Food and Drug Administration, HHS.
The Food and Drug Administration (FDA or we) is classifying the internal therapeutic massager into class II (special controls). The special controls that apply to the device type are identified in this order and will be part of the codified language for the internal therapeutic massager's classification. We are taking this action because we have determined that classifying the device into class II (special controls) will provide a reasonable assurance of safety and effectiveness of the device. We believe Start Printed Page 57322this action will also enhance patients' access to beneficial innovative devices, in part by reducing regulatory burdens.
This order is effective October 25, 2019. The classification was applicable on November 20, 2012.
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FOR FURTHER INFORMATION CONTACT:
Vivek Pinto, Center for Devices and Radiological Health, Food and Drug Administration, 10903 New Hampshire Ave., Bldg. 66, Rm. 2668, Silver Spring, MD, 20993-0002, 301-796-1136, Vivek.Pinto@fda.hhs.gov.
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Upon request, FDA has classified the internal therapeutic massager as class II (special controls), which we have determined will provide a reasonable assurance of safety and effectiveness. In addition, we believe this action will enhance patients' access to beneficial innovation, in part by reducing regulatory burdens by placing the device into a lower device class than the automatic class III assignment.
The automatic assignment of class III occurs by operation of law and without any action by FDA, regardless of the level of risk posed by the new device. Any device that was not in commercial distribution before May 28, 1976, is automatically classified as, and remains within, class III and requires premarket approval unless and until FDA takes an action to classify or reclassify the device (see 21 U.S.C. 360c(f)(1)). We refer to these devices as “postamendments devices” because they were not in commercial distribution prior to the date of enactment of the Medical Device Amendments of 1976, which amended the Federal Food, Drug, and Cosmetic Act (FD&C Act).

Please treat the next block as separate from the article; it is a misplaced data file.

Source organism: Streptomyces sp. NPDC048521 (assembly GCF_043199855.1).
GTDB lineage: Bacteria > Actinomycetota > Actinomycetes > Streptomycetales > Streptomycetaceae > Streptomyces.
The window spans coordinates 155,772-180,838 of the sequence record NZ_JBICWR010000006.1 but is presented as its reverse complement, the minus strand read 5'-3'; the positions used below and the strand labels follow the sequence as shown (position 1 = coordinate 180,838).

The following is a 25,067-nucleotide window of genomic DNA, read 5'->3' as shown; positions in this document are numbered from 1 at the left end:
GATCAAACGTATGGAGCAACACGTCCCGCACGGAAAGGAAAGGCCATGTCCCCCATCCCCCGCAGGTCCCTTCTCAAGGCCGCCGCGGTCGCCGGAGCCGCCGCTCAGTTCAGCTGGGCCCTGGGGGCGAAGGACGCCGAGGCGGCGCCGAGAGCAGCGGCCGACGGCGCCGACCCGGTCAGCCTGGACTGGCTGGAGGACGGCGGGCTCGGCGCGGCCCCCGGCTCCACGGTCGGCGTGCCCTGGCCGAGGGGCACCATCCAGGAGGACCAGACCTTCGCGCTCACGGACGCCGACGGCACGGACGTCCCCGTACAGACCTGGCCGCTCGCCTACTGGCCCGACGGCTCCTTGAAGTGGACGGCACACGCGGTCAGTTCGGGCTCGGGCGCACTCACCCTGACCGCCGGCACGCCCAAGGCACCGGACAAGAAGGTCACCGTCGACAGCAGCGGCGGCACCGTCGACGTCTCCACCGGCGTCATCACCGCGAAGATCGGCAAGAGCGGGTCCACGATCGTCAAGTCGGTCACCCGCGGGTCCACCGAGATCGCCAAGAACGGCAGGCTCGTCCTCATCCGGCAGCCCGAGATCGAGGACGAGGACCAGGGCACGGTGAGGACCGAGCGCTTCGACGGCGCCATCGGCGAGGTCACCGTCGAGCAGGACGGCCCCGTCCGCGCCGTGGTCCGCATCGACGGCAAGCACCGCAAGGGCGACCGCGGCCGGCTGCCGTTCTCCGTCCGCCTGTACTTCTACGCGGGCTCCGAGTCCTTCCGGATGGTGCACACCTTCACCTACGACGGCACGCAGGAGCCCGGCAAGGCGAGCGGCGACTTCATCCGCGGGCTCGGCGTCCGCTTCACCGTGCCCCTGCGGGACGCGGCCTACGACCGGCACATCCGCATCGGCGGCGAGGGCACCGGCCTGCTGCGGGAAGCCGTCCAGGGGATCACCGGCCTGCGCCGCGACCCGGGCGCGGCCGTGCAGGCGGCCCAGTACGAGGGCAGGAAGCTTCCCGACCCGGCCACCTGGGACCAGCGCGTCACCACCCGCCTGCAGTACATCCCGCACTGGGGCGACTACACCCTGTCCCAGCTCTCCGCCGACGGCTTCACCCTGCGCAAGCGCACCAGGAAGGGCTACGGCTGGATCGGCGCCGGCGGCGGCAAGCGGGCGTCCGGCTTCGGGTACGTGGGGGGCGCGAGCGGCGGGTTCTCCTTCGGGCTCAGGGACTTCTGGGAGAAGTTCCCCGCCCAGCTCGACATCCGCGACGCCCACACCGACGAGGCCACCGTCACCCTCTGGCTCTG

FDA may take a variety of actions in appropriate circumstances to classify or reclassify a device into class I or II. We may issue an order finding a new device to be substantially equivalent under section 513(i) of the FD&C Act to a predicate device that does not require premarket approval (see 21 U.S.C. 360c(i)). We determine whether a new device is substantially equivalent to a predicate by means of the procedures for premarket notification under section 510(k) of the FD&C Act (21 U.S.C. 360(k) and Part 807 (21 CFR part 807), respectively.
FDA may also classify a device through “De Novo” classification, a common name for the process authorized under section 513(f)(2) of the FD&C Act (21 U.S.C. 360c(f)(2)). Section 207 of the Food and Drug Administration Modernization Act of 1997 established the first procedure for De Novo classification (Pub. L. 105-115). Section 607 of the Food and Drug Administration Safety and Innovation Act modified the De Novo application process by adding a second procedure (Pub. L. 112-144). A device sponsor may utilize either procedure for De Novo classification.
Under the first procedure, the person submits a 510(k) for a device that has not previously been classified. After receiving an order from FDA classifying the device into class III under section 513(f)(1) of the FD&C Act, the person then requests a classification under section 513(f)(2).
Under the second procedure, rather than first submitting a 510(k) and then a request for classification, if the person determines that there is no legally marketed device upon which to base a determination of substantial equivalence, that person requests a classification under section 513(f)(2) of the FD&C Act.
Under either procedure for De Novo classification, FDA is required to classify the device by written order within 120 days. The classification will be according to the criteria under section 513(a)(1) of the FD&C Act (21 U.S.C. 360c(a)(1)). Although the device was automatically within class III, the De Novo classification is considered to be the initial classification of the device.